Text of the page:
Washington, DC was number one on the list of statewide data of women having their first kid between the ages of 40 and 44 with New York second and Massachusetts third. 
The rate of women having their first child after 40 more than doubled from 1990 to 2012, the CDC said. And in 2012, there were more than 9 times as many first births to women 35 and older than 40 years ago.
The data was compiled from U.S. state birth certificates nationwide, taken from the Natality Data File of the National Vital Statistics System. The analysis includes data on all births occurring in the United States, including maternal and infant demographics, and health characteristics for babies born in the country.
There were differences in race as well with Asian American women showing the biggest increase in delayed first time pregnancy. 
The data shows Asian/Pacific Islanders’ rate of first birth in 2012 was almost double that of the next highest group.  
And Black women too have started waiting longer. Among those 40 to 44, increases in first birth rates rose 171 percent among blacks and 130 percent among whites.
A couple of things to realize about this information: 
1. The US population will decrease overall given that delayed pregnancy comes with some fertility complications for some which also means that women will usually have just one to two children when they start so  late. Depending on your world view that may be a good or bad thing.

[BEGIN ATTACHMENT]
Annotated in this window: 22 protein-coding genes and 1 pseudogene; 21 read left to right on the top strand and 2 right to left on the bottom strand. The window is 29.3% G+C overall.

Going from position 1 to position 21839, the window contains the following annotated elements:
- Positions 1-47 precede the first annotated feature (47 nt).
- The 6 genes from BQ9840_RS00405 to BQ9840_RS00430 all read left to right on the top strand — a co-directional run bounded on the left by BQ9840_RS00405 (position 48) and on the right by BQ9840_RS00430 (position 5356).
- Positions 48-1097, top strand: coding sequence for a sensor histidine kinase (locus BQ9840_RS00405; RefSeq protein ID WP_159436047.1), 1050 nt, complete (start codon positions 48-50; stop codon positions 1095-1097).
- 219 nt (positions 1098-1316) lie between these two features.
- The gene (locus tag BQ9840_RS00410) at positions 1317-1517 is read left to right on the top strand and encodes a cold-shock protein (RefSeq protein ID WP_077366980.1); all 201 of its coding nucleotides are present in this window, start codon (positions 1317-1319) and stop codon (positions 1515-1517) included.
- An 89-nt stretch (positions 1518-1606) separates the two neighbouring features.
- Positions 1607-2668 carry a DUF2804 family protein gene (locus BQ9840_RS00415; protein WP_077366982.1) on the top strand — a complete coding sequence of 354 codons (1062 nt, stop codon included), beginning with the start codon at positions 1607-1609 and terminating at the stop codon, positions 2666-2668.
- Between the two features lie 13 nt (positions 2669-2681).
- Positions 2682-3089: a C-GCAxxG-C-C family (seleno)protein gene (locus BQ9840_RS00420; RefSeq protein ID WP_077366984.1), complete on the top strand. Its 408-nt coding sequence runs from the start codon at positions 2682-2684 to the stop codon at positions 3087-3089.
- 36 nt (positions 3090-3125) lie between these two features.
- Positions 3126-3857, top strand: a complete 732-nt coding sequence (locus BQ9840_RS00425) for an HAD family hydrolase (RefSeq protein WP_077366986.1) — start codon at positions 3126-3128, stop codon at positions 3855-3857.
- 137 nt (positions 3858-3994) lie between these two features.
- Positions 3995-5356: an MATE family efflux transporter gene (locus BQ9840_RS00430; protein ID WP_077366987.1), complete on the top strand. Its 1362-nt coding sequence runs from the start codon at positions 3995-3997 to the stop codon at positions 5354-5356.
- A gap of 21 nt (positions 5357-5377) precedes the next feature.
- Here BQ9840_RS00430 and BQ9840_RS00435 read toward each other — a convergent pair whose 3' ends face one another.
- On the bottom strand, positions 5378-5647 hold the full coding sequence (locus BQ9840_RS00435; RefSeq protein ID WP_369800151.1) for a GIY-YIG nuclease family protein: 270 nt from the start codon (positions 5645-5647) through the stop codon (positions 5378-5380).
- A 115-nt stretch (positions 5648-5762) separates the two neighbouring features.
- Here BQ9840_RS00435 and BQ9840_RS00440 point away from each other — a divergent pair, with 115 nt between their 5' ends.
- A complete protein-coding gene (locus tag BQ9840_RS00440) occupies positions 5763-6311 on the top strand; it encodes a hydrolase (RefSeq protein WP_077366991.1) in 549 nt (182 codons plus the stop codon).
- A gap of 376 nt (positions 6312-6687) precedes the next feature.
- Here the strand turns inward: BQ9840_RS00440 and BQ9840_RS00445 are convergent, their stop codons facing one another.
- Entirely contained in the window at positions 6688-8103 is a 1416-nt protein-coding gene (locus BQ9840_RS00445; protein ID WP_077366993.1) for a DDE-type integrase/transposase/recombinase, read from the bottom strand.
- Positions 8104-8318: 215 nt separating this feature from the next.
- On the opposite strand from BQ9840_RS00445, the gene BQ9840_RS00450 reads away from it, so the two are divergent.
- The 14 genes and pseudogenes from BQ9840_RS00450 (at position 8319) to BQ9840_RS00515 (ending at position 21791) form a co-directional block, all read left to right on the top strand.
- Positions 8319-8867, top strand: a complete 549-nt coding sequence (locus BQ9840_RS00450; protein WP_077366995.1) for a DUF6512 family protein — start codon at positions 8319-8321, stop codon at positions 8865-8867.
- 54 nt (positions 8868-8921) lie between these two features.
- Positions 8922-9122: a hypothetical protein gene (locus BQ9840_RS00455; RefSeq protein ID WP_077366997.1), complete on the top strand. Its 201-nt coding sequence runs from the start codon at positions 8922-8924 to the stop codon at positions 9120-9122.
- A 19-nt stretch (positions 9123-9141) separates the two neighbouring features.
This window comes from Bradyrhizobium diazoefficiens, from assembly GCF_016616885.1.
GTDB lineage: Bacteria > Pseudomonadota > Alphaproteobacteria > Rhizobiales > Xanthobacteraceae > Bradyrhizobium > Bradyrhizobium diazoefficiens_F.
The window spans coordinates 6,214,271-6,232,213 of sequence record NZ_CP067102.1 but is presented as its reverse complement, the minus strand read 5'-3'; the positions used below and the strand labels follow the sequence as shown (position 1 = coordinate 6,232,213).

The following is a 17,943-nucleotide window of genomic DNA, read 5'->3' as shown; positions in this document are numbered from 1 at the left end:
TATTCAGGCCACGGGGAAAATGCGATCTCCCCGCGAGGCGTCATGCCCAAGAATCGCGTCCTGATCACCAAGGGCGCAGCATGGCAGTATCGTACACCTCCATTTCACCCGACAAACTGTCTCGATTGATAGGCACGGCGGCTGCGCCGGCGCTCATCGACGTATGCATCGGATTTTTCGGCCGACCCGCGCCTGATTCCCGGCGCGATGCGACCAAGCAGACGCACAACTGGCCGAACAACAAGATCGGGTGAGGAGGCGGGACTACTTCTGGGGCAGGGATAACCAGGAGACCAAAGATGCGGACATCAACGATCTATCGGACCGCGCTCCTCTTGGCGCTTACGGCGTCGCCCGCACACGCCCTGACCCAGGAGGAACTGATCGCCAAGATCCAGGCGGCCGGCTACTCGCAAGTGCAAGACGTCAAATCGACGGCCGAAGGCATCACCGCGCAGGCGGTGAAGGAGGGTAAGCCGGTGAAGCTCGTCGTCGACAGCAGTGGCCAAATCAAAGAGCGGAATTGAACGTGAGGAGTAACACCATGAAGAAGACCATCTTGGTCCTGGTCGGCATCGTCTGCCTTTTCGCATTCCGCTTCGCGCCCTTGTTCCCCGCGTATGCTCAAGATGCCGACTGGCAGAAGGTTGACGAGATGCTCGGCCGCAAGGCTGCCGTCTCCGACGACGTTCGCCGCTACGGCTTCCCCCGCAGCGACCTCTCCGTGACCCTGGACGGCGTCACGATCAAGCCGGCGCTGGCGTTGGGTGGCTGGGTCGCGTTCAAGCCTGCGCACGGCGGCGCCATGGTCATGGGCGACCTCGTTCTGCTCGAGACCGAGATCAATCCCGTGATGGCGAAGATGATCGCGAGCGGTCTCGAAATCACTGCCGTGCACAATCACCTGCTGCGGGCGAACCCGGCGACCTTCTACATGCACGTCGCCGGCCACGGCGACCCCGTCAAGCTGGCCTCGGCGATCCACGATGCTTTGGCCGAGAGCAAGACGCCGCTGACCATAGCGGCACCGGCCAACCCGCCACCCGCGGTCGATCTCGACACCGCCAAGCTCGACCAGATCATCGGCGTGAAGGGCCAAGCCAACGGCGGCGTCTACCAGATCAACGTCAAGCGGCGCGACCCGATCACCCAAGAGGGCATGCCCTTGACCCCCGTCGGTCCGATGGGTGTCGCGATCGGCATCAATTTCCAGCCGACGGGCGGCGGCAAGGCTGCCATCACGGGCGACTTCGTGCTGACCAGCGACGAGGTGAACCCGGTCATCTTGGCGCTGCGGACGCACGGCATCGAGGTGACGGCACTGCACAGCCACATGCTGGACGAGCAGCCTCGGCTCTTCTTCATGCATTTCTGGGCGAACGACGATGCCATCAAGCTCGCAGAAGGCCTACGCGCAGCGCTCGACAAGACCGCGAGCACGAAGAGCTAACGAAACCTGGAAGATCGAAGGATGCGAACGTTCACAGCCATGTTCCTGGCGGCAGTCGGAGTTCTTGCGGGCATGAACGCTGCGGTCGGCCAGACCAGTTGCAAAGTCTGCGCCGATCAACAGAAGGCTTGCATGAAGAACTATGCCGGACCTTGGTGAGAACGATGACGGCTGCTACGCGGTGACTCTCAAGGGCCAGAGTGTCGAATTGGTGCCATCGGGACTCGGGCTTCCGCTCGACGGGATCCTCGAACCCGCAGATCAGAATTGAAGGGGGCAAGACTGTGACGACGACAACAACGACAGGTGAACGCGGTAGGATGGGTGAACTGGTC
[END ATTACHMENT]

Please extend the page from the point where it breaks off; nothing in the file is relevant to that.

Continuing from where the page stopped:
2. It also means that the children of those women may be better off given that women who wait until their 40s are usually more financially stable, educated,  mature and have more resources and support to provide a better life for their children, experts say.

Your thoughts?

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Study: White and Hispanic Women are happier during pregnancy; Black Women Not

 A new study suggests that Black women of all socioeconomic backgrounds are least likely to be happy about being pregnant, while White and Hispanic women are.  

Hamilton College economics professors Stephen Wu and Paul Hagstron analyzed Centers for Disease Control‘s Behaviorial Risk Factor Surveillance System data of more than 300,000 women between 2005 and 2009.  The survey asked participants if they were pregnant at the time and if so, if they were happy.